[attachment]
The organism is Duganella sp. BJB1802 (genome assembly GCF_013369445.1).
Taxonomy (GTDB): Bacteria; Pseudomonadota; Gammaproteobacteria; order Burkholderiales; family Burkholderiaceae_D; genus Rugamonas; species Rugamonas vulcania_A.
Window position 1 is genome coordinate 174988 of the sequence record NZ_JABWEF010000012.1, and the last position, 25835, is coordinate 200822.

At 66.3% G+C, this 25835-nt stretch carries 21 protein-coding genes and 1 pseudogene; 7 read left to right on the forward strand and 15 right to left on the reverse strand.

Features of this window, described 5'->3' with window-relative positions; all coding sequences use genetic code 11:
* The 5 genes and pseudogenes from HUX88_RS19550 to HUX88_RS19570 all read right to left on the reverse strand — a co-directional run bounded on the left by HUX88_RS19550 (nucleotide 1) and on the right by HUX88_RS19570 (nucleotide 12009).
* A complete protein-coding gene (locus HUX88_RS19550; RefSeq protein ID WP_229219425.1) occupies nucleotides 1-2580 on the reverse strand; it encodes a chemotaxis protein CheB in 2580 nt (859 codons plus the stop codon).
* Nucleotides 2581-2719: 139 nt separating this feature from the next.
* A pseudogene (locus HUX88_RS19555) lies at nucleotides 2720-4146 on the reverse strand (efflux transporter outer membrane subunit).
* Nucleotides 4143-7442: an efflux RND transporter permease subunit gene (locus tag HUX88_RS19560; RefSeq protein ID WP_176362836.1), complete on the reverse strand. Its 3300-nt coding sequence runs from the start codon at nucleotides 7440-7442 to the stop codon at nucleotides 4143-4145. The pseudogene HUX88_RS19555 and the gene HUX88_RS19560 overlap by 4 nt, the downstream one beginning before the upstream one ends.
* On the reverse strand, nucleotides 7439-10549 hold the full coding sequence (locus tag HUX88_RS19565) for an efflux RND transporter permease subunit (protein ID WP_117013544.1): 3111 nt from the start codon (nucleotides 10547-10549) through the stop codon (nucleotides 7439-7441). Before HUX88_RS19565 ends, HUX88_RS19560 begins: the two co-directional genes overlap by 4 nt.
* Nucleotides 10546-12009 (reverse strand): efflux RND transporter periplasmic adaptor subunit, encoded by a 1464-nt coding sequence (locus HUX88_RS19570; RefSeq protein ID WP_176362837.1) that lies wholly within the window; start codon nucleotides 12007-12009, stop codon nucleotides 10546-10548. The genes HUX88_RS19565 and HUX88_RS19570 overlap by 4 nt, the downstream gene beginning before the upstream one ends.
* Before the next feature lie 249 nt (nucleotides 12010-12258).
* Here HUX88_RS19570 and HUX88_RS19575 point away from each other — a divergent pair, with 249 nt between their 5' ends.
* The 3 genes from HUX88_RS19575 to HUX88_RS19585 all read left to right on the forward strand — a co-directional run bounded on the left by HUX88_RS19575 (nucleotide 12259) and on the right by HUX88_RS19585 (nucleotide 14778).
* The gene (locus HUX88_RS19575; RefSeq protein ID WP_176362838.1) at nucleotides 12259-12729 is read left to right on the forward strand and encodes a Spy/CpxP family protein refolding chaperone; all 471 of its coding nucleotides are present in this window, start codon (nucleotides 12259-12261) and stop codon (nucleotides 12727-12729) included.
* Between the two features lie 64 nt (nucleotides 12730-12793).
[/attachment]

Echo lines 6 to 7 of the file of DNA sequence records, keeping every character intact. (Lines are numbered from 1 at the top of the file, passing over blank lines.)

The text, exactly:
* The 5 genes and pseudogenes from HUX88_RS19550 to HUX88_RS19570 all read right to left on the reverse strand — a co-directional run bounded on the left by HUX88_RS19550 (nucleotide 1) and on the right by HUX88_RS19570 (nucleotide 12009).
* A complete protein-coding gene (locus HUX88_RS19550; RefSeq protein ID WP_229219425.1) occupies nucleotides 1-2580 on the reverse strand; it encodes a chemotaxis protein CheB in 2580 nt (859 codons plus the stop codon).